The concern that cutting physician reimbursement could result in reduced patient access to care is a reasonable one, says IOM committee member Elliott S. Fisher, MD, MPH, professor of medicine and of community and family medicine at Dartmouth Medical School. Noting that "the report calls for moving forward with pay for performance as a means to learn how best to reform the payment system," Fisher adds that it also calls for careful evaluation and monitoring to make sure that the plan's implementation doesn't lead to unintended harms such as decreased access to care.


Gail Wilensky, PhD, a senior fellow at Project HOPE and an IOM committee member, believes that the projected 37% decrease in reimbursement is unlikely to occur. Moreover, on a national level, Wilensky says, there has been little indication that physicians are leaving Medicare: "While some physicians may not be taking on new Medicare patients, there isn't evidence that this is widespread."


Wilensky also points out that provider rewards would have to be large enough to create incentive and that the report states that other sources of funding may eventually be necessary. The need for additional funding sources will be evaluated as the process moves forward.


"We have problems with quality and patient safety, with patients receiving inappropriate care, and ample evidence that the current system isn't working," she says. "The idea right now is to begin moving in a measured way, while using relatively small amounts of the base funding for rewards. We can't wait until it is all perfected, because if we don't start moving now, it's not going to happen."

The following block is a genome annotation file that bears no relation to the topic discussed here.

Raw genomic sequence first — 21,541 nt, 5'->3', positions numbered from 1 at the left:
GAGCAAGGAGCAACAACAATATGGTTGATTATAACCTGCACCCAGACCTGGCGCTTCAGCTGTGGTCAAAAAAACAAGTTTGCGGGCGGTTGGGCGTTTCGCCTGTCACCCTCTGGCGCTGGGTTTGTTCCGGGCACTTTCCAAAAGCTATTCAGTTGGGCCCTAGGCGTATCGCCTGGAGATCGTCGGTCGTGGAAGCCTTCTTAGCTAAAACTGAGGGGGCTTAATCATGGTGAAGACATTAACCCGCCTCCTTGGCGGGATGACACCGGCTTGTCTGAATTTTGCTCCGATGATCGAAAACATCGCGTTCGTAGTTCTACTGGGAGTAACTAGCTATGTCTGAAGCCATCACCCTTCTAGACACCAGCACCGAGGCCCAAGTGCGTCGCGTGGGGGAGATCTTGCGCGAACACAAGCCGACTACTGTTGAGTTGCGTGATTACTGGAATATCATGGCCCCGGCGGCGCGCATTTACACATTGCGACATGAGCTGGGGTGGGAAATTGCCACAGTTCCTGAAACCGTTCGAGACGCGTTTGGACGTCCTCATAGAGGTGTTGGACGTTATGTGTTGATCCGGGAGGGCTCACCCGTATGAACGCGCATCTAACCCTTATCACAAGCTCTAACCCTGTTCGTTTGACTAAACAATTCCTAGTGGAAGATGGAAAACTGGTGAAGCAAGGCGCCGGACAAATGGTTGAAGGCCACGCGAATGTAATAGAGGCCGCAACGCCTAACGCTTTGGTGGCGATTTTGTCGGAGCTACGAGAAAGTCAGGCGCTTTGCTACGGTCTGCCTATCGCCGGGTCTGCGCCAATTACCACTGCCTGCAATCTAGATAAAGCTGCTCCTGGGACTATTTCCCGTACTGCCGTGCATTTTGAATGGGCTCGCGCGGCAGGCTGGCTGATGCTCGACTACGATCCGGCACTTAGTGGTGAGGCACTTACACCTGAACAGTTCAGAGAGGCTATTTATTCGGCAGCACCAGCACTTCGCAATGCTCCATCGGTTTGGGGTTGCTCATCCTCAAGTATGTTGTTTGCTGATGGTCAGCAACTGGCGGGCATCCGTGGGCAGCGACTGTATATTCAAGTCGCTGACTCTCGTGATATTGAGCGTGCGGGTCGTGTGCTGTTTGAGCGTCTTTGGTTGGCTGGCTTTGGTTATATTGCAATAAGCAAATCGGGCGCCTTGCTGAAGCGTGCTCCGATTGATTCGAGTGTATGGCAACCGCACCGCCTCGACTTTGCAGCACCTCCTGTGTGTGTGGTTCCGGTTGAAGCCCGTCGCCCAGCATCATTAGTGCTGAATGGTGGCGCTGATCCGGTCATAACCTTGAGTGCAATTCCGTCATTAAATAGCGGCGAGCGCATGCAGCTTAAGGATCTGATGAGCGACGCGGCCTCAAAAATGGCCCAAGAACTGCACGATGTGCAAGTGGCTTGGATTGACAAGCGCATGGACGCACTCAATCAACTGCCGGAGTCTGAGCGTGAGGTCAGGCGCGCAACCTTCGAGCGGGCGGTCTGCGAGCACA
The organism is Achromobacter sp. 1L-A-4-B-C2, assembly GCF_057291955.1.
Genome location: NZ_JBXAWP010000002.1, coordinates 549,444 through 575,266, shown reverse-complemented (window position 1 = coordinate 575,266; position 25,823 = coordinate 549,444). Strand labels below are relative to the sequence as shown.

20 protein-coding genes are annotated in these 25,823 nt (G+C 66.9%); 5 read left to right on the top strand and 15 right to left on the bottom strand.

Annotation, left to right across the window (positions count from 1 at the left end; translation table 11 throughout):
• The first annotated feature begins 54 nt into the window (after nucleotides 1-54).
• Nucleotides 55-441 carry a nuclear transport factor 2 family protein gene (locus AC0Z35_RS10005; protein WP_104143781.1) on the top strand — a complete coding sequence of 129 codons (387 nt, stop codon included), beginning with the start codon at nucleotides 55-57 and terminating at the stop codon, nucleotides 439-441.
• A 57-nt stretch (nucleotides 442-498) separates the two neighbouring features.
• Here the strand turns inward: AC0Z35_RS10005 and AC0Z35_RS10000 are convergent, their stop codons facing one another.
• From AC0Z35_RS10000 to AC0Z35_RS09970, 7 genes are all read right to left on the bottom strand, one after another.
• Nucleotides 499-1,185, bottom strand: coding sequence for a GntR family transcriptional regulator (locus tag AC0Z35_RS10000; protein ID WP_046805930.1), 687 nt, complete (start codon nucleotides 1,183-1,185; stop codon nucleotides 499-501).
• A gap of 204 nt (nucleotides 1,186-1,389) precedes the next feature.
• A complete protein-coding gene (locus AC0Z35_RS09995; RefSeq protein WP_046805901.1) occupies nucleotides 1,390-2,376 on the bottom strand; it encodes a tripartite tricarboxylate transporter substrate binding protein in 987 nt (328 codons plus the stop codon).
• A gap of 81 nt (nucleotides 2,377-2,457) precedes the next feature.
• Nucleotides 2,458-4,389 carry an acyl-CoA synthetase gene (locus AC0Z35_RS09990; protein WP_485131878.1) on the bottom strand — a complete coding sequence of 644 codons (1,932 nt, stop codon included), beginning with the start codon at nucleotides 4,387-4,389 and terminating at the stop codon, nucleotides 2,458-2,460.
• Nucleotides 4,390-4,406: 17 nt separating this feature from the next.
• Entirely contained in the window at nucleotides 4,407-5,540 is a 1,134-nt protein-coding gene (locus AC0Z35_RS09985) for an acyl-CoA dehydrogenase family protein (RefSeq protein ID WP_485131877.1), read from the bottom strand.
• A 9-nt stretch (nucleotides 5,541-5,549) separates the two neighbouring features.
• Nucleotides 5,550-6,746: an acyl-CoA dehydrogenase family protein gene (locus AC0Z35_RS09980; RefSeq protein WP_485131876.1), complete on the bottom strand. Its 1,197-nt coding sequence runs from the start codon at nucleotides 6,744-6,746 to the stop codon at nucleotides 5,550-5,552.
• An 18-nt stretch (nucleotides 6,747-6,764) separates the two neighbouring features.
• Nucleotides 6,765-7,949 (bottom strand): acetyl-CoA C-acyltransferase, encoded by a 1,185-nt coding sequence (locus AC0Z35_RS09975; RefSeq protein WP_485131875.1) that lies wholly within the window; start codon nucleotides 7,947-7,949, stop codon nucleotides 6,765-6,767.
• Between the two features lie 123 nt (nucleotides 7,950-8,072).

The committee acknowledged that implementing pay for performance may be more difficult in some settings, such as private physician practices. Therefore, the IOM report recommends that "for many institutional providers, participation in public reporting and pay for performance can and should begin immediately," while keeping it voluntary for physicians in private practice. After an initial phase-in period of three to five years, the DHHS could then reassess the situation and decide if all Medicare providers should be required to participate.


But will it improve outcomes? E. Carol Polifroni, EdD, RN, CNAA, BC, the interim dean of the University of Connecticut School of Nursing, doesn't think that pay for performance is going to change the care of the elderly, who are the majority of Medicare beneficiaries. "It is a piecemeal approach to a multifaceted problem," she says. "The elderly are in need of coordination of care from a multitude of providers and service entities, some preventive services, and strong nursing care." What are really needed are education and prevention, which currently are not reimbursed, she points out. "The payment system needs to be revised to include education, coordination, and prevention. If this is done, quality will increase without needing to change to a trendy pay-for-performance process."


But Mathy Mezey, EdD, RN, FAAN, director of the John A. Hartford Foundation Institute for Geriatric Nursing at the New York University College of Nursing, sees potential in pay for performance. "Much of the performance and outcomes that are going to be reviewed are very nurse centered," she says, adding that there are many ways facilities can strengthen performance. These include providing adequate staffing, hiring staff who are knowledgeable about the care of older adults and can train others on the health care team, and using assessment methods that are applicable to this population.


Roxanne Nelson, BSN, RN